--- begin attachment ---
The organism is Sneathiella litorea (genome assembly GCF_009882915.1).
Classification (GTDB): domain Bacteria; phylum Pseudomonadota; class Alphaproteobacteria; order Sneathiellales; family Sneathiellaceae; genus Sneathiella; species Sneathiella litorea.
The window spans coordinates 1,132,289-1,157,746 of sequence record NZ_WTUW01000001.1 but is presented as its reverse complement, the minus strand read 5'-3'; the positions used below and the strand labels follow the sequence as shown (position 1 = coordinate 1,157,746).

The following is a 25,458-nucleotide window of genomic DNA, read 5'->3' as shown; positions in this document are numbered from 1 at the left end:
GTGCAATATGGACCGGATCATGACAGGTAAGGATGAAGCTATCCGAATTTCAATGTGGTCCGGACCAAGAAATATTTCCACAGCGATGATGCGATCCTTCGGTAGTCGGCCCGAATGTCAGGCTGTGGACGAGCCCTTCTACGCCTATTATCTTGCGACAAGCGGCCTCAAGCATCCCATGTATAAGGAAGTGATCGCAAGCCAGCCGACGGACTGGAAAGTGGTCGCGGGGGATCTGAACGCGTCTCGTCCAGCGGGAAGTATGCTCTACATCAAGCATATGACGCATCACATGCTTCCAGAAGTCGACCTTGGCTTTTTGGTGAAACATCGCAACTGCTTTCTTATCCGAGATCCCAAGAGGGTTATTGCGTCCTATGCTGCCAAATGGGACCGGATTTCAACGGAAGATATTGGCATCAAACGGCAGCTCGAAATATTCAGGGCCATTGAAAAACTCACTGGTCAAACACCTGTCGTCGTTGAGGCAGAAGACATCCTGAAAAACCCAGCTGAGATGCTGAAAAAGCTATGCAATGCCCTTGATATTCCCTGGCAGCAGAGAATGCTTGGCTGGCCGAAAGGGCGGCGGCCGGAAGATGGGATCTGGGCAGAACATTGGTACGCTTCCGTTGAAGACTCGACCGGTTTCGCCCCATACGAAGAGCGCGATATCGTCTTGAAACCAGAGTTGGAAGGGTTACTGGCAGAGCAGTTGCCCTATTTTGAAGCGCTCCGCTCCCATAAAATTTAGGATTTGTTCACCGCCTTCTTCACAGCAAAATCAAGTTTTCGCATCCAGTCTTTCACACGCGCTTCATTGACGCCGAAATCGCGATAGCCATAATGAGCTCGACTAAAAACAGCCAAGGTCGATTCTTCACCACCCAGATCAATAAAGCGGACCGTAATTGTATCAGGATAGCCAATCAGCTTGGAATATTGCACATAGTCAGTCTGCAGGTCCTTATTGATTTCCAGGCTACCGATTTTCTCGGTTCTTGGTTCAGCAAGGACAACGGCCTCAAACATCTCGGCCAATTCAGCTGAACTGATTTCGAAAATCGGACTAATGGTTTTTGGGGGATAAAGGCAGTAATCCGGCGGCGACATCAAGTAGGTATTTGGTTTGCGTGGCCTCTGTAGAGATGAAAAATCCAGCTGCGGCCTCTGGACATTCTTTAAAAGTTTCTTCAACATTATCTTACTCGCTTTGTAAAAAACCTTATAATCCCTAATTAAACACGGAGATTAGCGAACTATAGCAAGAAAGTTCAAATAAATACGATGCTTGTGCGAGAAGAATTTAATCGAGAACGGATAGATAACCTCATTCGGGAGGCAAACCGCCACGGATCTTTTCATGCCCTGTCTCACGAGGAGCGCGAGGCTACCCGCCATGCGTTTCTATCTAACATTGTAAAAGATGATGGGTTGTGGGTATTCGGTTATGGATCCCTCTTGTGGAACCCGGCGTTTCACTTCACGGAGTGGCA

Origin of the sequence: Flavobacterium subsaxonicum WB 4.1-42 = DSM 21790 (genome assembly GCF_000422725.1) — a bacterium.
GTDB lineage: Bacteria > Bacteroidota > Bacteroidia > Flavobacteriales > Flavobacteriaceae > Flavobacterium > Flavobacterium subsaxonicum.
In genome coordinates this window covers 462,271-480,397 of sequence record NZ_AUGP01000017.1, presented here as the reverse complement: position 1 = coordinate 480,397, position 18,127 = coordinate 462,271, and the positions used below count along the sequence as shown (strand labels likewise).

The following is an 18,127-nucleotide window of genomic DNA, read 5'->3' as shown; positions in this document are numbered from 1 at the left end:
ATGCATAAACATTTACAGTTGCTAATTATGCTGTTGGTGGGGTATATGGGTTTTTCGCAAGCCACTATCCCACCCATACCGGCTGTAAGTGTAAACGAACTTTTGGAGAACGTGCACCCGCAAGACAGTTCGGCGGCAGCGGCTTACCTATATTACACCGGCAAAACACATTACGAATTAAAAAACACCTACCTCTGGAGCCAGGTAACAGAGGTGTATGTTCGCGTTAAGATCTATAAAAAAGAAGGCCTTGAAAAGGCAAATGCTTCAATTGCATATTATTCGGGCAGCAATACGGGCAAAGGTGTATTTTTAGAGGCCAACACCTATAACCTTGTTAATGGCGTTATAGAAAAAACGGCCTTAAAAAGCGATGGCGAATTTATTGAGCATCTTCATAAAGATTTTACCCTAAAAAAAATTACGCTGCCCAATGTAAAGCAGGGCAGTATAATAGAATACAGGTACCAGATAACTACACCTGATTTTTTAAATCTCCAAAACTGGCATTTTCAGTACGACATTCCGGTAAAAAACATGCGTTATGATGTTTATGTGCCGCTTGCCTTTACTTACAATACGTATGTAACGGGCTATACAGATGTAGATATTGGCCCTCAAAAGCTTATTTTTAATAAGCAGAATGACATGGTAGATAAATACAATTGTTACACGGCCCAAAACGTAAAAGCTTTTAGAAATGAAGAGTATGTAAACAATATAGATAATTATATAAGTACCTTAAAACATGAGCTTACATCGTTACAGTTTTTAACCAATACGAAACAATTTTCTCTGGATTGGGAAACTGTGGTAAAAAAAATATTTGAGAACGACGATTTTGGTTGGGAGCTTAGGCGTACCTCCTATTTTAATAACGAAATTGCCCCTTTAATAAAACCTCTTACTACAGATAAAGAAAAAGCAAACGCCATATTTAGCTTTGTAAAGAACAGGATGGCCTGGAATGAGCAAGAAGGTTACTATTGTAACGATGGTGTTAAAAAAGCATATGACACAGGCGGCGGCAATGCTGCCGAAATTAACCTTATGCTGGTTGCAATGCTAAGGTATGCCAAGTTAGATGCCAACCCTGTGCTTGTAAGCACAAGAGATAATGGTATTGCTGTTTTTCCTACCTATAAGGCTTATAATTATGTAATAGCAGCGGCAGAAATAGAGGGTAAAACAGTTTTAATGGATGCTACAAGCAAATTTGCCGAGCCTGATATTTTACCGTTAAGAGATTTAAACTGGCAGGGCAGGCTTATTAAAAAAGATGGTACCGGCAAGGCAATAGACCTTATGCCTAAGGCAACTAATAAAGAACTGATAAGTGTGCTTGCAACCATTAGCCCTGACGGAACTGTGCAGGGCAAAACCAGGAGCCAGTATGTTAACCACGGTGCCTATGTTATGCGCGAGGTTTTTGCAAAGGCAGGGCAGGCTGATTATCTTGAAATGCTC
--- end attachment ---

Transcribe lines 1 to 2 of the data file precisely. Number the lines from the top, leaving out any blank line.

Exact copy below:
The organism is Sneathiella litorea (genome assembly GCF_009882915.1).
Classification (GTDB): domain Bacteria; phylum Pseudomonadota; class Alphaproteobacteria; order Sneathiellales; family Sneathiellaceae; genus Sneathiella; species Sneathiella litorea.